Ruth Wilson Gilmore: Everything and nothing. During the Trump administration, we saw the acceleration of certain kinds of harm. The organization of organized violence was there for everybody to behold. Most clearly, I think, in the last year under Covid. But as we know, people in the United States and beyond have a habit of looking away. People look away from permanent war, look away from settler colonialism, look away from racism, look away from class war. Now the Biden-Harris administration is bombing Syria and caging children at the border and in detention centers strung down through Mexico and Central America. The Biden-Harris administration, despite having cancelled one pipeline, is going full-bore toward other pipelines and so forth. I don’t mean to say it doesn’t make any difference who holds the reins of power. I do mean to say there is a direction the world has been headed that hasn’t changed significantly with the recent change in Washington.

Nick Estes: I would add that the last year saw unprecedented mobilization in the streets. We saw the multiracial class unity that we often talk about on the Left organized against police brutality and police terror. Where we are now, from last summer to today, is something we should really interrogate. We went from this massive uprising, where there was a lot of spontaneity and organic movement building, but there was also long-term movement building that was in place. How did that become co-opted by the Biden campaign in his run for president? How did those demands get filtered into this very conservative, very right-wing candidate, even for the Democrats, and then get completely watered down, co-opted, and defanged?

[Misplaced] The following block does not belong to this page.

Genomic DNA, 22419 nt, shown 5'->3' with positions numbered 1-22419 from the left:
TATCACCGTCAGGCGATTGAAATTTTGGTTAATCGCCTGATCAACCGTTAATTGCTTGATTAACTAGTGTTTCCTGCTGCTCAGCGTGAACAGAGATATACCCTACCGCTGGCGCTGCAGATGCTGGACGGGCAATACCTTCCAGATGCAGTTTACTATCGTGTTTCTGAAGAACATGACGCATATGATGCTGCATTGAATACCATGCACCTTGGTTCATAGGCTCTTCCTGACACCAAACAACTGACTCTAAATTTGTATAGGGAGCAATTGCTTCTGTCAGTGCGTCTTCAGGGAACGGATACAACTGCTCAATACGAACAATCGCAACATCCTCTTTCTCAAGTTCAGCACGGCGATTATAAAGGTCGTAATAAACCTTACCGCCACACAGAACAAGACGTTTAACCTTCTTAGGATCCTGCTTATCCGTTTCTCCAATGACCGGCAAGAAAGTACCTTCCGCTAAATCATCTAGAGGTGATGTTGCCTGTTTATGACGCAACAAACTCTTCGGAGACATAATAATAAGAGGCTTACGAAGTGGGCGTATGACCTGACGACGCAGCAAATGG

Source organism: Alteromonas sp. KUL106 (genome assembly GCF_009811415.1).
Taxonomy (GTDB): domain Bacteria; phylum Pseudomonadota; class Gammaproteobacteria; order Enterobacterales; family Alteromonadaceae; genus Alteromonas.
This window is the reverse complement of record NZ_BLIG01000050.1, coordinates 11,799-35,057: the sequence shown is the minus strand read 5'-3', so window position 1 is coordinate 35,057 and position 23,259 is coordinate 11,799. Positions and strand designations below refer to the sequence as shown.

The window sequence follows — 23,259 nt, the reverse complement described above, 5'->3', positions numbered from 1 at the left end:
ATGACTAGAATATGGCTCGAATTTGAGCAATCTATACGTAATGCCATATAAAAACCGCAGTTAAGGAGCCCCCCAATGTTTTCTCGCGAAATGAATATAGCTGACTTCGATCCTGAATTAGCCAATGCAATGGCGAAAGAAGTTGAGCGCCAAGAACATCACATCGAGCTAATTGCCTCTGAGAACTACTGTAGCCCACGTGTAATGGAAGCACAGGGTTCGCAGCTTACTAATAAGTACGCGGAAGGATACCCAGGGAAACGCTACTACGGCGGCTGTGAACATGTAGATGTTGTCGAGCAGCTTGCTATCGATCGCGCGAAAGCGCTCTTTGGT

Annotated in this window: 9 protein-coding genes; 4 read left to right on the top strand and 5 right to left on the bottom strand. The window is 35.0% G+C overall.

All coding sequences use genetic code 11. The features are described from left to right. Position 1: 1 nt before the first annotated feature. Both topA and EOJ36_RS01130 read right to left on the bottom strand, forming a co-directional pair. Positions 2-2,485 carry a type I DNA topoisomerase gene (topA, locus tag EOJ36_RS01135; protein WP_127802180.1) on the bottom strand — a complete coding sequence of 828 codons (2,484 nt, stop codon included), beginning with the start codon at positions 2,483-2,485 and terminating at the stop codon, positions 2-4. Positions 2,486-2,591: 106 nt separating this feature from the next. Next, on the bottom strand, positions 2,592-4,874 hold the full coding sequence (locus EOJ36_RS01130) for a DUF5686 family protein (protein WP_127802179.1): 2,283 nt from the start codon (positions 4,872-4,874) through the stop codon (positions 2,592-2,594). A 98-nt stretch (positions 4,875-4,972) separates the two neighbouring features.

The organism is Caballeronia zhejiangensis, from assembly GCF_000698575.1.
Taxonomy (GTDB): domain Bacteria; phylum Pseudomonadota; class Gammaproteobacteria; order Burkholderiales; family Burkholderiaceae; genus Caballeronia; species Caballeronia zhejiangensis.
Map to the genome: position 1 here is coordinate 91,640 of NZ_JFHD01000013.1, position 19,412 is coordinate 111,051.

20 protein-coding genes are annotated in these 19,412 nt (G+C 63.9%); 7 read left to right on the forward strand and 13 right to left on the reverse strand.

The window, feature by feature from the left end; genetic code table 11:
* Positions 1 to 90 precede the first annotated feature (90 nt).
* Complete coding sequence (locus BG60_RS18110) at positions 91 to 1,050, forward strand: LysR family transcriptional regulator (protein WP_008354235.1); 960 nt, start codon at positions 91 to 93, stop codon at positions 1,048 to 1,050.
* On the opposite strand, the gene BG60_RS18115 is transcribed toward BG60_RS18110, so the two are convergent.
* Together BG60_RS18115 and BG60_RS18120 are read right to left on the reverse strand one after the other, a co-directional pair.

People gather for a Black Lives Matter demonstration in Washington, DC, June 6, 2020. A sign reads, “Tu lucha es mi lucha”—your struggle is my struggle. (Geoff Livingston / Flickr / CC BY-NC-ND 2.0)

What Ruthie pointed out with the cancellation of certain pipelines, cancellation of certain projects, or the “lip-service” to others is important. But it’s also important to remember that Biden himself was the vice president when Obama used the FBI to infiltrate the camps at Standing Rock. That wasn’t Trump. It was also Obama who refused to grant clemency to Leonard Peltier, one of the longest-serving political prisoners and an Indigenous activist who was protesting the very things the water protectors at Standing Rock were protesting.